Pagan and the Pit(bull)

The adventures and musings of a Pagan and her dog.


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Happy New Year, Queen of Heaven

queen of heavenHera starts off the New Year in terms of devotionals, and I will be the first to say I think Hera gets a bad rap and that isn’t fair to her. Hera is the best example of the oversimplification of the gods to fit a cultural narrative. Let’s lay down some truth here: Hera is pretty bad ass. She has a pretty strong realm of dominion; Hera is the Queen of Heaven, the goddess of kings and empires, goddess of marriage, of women’s fertility, one of the three goddess of child birth (she is the protector of the mother, Artemis is the protector of the child being birthed, and Eileithyia the patron of the act itself), and the goddess of dynasties. Quite literally, she rules. Hera fights in the War of the Titans, and the War of the Giants, Dionysus Indian War, and she sponsors Sparta in the Trojan War. If the idea of Hera as a warrior queen seems counterintuitive, consider that Pausanias describes a strong cult to Hera Aigophagos (Hera the Goat-Eater) in Lakedaimonia and its capital of Sparta. Hera takes no prisoners.

But wait, her detractors say, Hera treats Zeus bastard sons and other consorts pretty shittily. My response to this is yes, she does. But look at those actions in light of her realms of dominion: she is Queen of Heaven, goddess of empires and dynasties and women’s roles in them. She isn’t going to let others come in and take what is rightfully the jurisdiction of her and her children. After all, even though Hera is considered the last consort of Zeus and tricked into marriage, she was Queen of Heaven in her own right before he got there. No upstarts allowed. It’s even debatable whether all of her divine children have Zeus as a father. Of her children, Typhaon and the Charities don’t have a mentioned father in myth; Hebe, Ares, Hephaistos, Eris, and Eileithyia have disputed paternity.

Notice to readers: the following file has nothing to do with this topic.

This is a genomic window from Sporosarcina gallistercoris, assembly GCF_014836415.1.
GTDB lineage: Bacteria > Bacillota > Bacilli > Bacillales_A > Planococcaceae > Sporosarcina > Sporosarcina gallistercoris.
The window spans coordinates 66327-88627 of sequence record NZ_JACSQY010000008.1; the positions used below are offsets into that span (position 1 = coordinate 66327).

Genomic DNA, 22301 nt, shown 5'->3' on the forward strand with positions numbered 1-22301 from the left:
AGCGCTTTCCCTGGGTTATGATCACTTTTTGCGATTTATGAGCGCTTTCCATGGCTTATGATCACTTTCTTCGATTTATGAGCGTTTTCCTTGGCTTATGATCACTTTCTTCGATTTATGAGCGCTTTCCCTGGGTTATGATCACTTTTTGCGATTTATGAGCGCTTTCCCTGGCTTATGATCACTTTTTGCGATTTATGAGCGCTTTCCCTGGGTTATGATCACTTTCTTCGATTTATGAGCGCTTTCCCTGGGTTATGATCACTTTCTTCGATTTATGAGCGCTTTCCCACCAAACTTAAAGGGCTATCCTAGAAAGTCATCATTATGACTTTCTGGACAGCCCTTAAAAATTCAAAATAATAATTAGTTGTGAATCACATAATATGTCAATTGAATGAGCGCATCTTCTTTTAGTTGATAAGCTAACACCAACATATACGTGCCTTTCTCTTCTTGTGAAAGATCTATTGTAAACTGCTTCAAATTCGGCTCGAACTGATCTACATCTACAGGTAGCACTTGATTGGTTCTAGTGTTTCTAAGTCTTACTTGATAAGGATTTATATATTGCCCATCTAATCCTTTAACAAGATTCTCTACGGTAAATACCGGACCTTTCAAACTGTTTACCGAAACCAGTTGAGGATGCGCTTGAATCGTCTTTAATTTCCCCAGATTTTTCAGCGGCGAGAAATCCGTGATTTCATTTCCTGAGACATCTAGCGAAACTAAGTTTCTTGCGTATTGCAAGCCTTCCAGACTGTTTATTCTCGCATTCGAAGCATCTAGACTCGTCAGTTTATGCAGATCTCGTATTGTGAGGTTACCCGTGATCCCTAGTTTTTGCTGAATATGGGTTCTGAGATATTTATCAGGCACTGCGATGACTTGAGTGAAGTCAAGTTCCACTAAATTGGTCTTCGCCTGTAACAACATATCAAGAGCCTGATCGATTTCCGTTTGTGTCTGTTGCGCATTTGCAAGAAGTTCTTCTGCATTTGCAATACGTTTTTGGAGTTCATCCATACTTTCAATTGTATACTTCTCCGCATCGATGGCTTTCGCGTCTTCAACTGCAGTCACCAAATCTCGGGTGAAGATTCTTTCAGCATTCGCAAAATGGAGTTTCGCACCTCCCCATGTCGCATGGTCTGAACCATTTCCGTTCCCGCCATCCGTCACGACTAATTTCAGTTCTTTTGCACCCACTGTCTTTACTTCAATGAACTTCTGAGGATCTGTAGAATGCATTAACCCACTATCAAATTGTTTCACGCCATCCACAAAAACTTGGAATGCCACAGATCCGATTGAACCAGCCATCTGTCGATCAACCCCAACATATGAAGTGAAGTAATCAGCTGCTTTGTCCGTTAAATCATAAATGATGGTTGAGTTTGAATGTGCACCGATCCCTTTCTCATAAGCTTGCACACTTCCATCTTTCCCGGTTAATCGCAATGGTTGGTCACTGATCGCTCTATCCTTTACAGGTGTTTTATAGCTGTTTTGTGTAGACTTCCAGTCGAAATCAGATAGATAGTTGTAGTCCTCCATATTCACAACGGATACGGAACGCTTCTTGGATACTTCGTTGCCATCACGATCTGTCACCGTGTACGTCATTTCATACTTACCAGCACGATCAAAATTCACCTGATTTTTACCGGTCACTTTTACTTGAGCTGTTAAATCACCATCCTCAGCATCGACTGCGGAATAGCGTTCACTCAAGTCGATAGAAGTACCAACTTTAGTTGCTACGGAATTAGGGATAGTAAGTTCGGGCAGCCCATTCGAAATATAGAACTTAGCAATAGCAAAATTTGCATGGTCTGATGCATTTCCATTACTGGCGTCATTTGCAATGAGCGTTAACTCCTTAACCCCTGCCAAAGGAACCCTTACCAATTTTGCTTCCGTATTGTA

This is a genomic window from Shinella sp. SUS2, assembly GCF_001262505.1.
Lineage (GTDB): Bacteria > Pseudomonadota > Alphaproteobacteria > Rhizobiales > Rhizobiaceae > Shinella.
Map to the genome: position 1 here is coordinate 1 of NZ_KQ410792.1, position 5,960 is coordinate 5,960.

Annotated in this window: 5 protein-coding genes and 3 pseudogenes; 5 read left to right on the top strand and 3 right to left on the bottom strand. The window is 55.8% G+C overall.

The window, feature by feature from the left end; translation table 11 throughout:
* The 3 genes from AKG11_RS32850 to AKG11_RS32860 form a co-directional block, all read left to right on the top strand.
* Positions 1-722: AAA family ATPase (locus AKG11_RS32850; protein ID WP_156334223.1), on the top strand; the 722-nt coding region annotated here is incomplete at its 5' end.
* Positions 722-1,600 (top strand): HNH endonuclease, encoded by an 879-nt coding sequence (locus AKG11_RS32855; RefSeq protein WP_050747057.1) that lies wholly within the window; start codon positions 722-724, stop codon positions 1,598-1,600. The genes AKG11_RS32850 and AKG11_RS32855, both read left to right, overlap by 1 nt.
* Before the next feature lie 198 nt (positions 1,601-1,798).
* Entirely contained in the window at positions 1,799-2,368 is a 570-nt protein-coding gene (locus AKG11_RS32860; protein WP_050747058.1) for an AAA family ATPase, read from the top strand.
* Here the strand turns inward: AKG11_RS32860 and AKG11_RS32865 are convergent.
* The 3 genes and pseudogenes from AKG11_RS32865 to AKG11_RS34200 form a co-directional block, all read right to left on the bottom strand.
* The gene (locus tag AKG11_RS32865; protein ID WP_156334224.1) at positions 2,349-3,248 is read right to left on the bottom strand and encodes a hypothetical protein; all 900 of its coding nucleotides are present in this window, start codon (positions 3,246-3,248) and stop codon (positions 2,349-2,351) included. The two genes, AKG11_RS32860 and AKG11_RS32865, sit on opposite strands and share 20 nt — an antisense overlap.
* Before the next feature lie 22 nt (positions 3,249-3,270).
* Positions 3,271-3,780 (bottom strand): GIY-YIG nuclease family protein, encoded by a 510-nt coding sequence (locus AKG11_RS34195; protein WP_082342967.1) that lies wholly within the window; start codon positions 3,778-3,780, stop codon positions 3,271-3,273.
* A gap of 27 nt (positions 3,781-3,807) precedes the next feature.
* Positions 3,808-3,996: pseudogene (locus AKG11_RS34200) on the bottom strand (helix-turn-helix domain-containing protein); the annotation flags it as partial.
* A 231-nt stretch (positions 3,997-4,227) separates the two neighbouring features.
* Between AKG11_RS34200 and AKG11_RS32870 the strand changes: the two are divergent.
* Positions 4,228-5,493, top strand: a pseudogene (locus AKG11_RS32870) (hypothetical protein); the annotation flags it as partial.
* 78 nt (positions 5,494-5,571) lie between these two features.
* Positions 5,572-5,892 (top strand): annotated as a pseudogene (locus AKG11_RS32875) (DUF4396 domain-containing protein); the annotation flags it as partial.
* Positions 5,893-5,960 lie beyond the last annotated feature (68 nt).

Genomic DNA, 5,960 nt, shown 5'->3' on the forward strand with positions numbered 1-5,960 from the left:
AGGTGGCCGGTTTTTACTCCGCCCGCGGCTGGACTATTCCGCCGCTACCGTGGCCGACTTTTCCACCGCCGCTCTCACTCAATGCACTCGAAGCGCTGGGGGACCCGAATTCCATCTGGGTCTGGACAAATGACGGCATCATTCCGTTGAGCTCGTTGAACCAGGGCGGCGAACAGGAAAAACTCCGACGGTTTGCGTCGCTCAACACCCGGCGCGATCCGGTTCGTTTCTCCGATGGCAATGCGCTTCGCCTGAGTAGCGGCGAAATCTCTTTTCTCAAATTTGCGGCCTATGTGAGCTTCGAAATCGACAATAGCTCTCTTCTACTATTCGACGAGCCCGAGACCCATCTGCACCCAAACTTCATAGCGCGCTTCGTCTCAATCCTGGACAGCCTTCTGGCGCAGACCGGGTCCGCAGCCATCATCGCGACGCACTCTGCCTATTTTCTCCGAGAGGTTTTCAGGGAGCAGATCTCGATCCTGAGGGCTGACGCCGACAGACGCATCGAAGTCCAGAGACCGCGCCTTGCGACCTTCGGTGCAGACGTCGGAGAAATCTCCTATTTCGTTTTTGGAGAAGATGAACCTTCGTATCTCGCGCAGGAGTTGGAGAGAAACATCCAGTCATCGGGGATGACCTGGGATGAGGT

And through it all the ups and downs of enforcing her dynastic claim on Olympus, Hera does some very kind and loving things. Philostratus the Elder describes Hera welcoming Athene into the company of the Olympians. Hera fills the rivers with rain water of Argos for the devotion Inakhos after Poseidon dries up the island in rage. When the daughters of Pandareos are left orphaned she blesses them with wisdom to lead. And she sponsors Jason on his search for the Golden Fleece and his journey to bring prosperity to Argos.

Despite of all of this Queen Militant badassery, and kindness and support to her devotees, Hera is remembered as “that bitch who gets in the way of Zeus fun”. Hera is reduced from mighty queen of heaven on a cerulean throne to…shrew.

I’ve always thought that the Wiccanate Triple Goddess of Maiden, Mother, Crone to be heinously limiting. And that we need to reclaim the goddesses who embody more than the young nymphet, the voluptuous mother, the disfigured old woman. Women deserve goddesses who represent womanhood in all of its forms, not just the forms that are palatable to the public or described and defined by the older and sexist Pagan writers. Hera is the goddess of leaning in and while she may not be the goddess every woman needs, she is one of the goddesses that everyone deserves. So this month, I’m raising a glass and starting to bring her back.

O Royal Hera of majestic mien, aerial-form’d, divine, Zeus’blessed queen,
Thron’d in the bosom of cærulean air, the race of mortals is thy constant care.
The cooling gales thy pow’r alone inspires, which nourish life, which ev’ry life desires.
Mother of clouds and winds, from thee alone producing all things, mortal life is known:
All natures share thy temp’rament divine, and universal sway alone is thine.
With founding blasts of wind, the swelling sea and rolling rivers roar, when shook by thee.
Come, blessed Goddess, fam’d almighty queen, with aspect kind, rejoicing and serene.